Like my post on Tuesday, this is just a general overview. There are a multitude of other reasons, but these are the three I would put forth to someone who asked me this question but didn't have several hours to discuss. And like the other post, these are not arguments that are universal for all Catholics. They have other reasons.
1. I believe it is the church Christ intended to leave. This includes two thoughts - one is that Jesus intended for their to be an organized church, and also the Catholic church is in fact this same church. On the first point, I think we can find several places in the New Testament that point to an organized church that isn't just local. There are people in charge and a plan. When they have questions, they go to a higher authority on the chain of command, such as when they went to Jerusalem to get the opinion of the apostles on circumcision.
I think Jesus makes it pretty clear Himself in Matthew. And Jesus answered and said unto him, Blessed art thou, Simon Barjona: for flesh and blood hath not revealed it unto thee, but my Father which is in heaven. And I say also unto thee, That thou art Peter, and upon this rock I will build my church; and the gates of hell shall not prevail against it. And I will give unto thee the keys of the kingdom of heaven: and whatsoever thou shalt bind on earth shall be bound in heaven: and whatsoever thou shalt loose on earth shall be loosed in heaven. (Mat 16:17-19)
Peter means rock, and a literal reading would indicate Jesus is naming Peter rock and stating His church will be built on Peter. It doesn't say Peter's faith, it doesn't say the faith of all the apostles. Just Peter. Keys are an idea also in Isaiah 22, in reference to a prime minister post. He's delegating authority here to His prime minister. There's a lot more going on here, but I want to be brief.
There are only a few churches claiming to be this same church Jesus established. I'm only familiar with the Catholic Church and the Orthodox Church. If one believes Christ intended an organized church like the one I'm describing, then that really only leaves two options.
2. I believe in the Eucharist. In John 6, Jesus talks about His flesh being literal bread. He doesn't stop those who take this time to leave Him by noting it is spiritually intended; not literal. He uses words that indicate literally chewing. Throw in the letters that indicate how important Communion is, and I don't believe it is a symbol at all. We have very early writings from Christians discussing the literal presence of Christ in the Eucharist - this isn't some sort of developed idea.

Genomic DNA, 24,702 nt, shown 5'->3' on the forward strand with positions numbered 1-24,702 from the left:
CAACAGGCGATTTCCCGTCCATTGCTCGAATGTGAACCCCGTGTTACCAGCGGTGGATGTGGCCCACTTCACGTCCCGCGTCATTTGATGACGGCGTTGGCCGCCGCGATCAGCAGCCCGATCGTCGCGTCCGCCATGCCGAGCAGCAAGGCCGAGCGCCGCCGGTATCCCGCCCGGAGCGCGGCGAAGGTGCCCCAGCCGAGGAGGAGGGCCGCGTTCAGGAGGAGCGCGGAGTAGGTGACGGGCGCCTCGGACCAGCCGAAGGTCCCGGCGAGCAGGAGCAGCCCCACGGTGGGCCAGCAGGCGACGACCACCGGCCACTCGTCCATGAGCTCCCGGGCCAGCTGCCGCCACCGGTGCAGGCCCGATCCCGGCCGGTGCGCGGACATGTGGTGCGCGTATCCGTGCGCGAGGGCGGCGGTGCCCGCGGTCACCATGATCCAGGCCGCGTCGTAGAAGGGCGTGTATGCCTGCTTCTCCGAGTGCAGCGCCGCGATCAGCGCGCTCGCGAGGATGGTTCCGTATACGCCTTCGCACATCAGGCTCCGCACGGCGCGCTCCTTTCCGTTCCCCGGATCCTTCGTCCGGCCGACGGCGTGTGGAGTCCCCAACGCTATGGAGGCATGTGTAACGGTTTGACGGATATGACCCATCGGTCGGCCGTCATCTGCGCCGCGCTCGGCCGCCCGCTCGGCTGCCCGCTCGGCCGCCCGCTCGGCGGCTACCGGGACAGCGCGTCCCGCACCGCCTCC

This isn't surprising or problematic for me in the least. The God who created the universe can surely turn bread and wine into body and blood. How? I don't need to know.
Again, if one believes this, there are only a few churches to choose from. Catholic, Orthodox, Anglican (I think), and Lutherans (at least some).
3. Open the Bible to the Table of Contents, where it lists all the books of the Bible. That text is not divinely inspired. Nobody has ever claimed that God specially designated them personally to be the writer of the Table of Contents; to pick which books would end up in the Bible.
Let's skip the Old Testament here as we don't agree on which books go there, but every Christian has the same books in the New Testament. Some of them are obvious choices, but some were contentious choices. Some books that existed and were popular at the time were left out. On whose authority were the books selected? How do we know that the Bible we have in our hands is full of books that are actually divinely inspired?
There would have to be some guarantee on the people that picked the books. That can only come from one place. Either the Church had the authority to determine the books in the New Testament, or the book you currently hold in your hands could have the wrong books in it. I'm not talking about the particular translation or anything - I mean the individual books could be wrong. James could be entirely uninspired. Paul could have been a heretic who simply wrote enough letters they were bound to be included.